This Is AuburnElectronic Theses and Dissertations

Selective PPARγ agonism attenuates pathologies and improves cognitive deficits in Alzheimer's disease




Govindarajulu, Manoj

Type of Degree

PhD Dissertation


Interdepartmental Pharmacy

Restriction Status


Restriction Type


Date Available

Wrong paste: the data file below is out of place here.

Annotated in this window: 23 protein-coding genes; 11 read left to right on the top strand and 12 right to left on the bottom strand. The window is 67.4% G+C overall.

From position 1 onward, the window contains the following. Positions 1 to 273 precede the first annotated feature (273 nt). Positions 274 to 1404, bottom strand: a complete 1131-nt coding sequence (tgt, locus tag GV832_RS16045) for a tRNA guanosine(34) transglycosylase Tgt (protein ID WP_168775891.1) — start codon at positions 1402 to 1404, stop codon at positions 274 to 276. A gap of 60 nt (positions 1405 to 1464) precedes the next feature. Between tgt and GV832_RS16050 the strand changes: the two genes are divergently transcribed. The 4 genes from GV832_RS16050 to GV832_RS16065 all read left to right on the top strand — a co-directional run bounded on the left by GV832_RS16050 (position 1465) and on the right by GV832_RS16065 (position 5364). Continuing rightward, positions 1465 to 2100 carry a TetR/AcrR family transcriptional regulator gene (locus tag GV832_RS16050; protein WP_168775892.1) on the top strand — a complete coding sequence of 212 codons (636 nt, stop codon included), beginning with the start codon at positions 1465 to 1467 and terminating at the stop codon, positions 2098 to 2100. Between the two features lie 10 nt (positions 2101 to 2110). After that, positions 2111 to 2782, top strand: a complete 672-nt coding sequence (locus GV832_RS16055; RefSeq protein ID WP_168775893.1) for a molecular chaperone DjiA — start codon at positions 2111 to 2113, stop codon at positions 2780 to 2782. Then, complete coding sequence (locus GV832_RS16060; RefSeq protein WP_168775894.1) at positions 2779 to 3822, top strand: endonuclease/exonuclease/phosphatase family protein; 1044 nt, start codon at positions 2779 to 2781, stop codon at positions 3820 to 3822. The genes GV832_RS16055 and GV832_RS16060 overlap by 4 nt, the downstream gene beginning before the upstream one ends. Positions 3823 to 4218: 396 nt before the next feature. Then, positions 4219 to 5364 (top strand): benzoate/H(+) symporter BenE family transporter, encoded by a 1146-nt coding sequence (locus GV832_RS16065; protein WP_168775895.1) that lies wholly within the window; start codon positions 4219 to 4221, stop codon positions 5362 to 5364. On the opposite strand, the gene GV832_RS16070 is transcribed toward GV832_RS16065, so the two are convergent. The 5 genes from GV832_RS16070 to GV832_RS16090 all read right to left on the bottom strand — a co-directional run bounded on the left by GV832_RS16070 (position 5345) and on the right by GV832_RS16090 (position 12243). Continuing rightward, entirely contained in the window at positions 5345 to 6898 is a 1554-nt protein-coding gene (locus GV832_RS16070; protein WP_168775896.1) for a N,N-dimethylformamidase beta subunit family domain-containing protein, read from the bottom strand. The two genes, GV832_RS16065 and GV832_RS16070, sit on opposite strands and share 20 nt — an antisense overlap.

The continuous increase association of Alzheimer's disease (AD) with the increasing aged population and mortality rate indicates an unmet medical need and the critical need for establishing novel molecular targets for therapeutic potential. Alzheimer's disease is primarily classified into early-onset (genetic) and late-onset (sporadic) depending on the age of the onset. Metabolic disease (e.g., obesity, insulin resistance) is associated with an increased risk of developing AD. The nuclear receptor, peroxisome proliferator-activated receptor gamma (PPARγ) is a crucial regulator of glucose metabolism, and activation of PPARγ with thiazolidinediones (TZD) have been reported to improve cognition in mouse models of AD as well as in AD patients. However, full agonists such as pioglitazone display reduced blood-brain barrier (BBB) permeability, thus requiring high dosing and are associated with several adverse side effects. This work aimed to address this issue as an essential step in consideration of targeting PPARγ with novel compounds in delaying the progression or treatment of AD. In the current study, we present support for selective PPARγ agonist AU-9 to influence the pathologies of AD and compared with full agonist pioglitazone. First, through computational and cell culture work, we established AU-9 as a PPARγ agonist with selectivity in the ligand-binding domain of the PPARγ gene. Next, we found improvement in behavioral tasks and hippocampal synaptic plasticity in a triple transgenic mouse model of AD. We found evidence for the role of neurotrophins such as Brain-derived neurotrophic factor to influence the synaptic plasticity. Furthermore, we investigated the effects of AU-9 on amyloid pathology, neuroinflammation, and impaired energy regulation in the brain and found improvements in these pathologies. The results reported here support the view that selective PPARγ agonism by AU-9 may be helpful in the clinical management of AD; accordingly, the work discusses further steps towards translation of the present findings.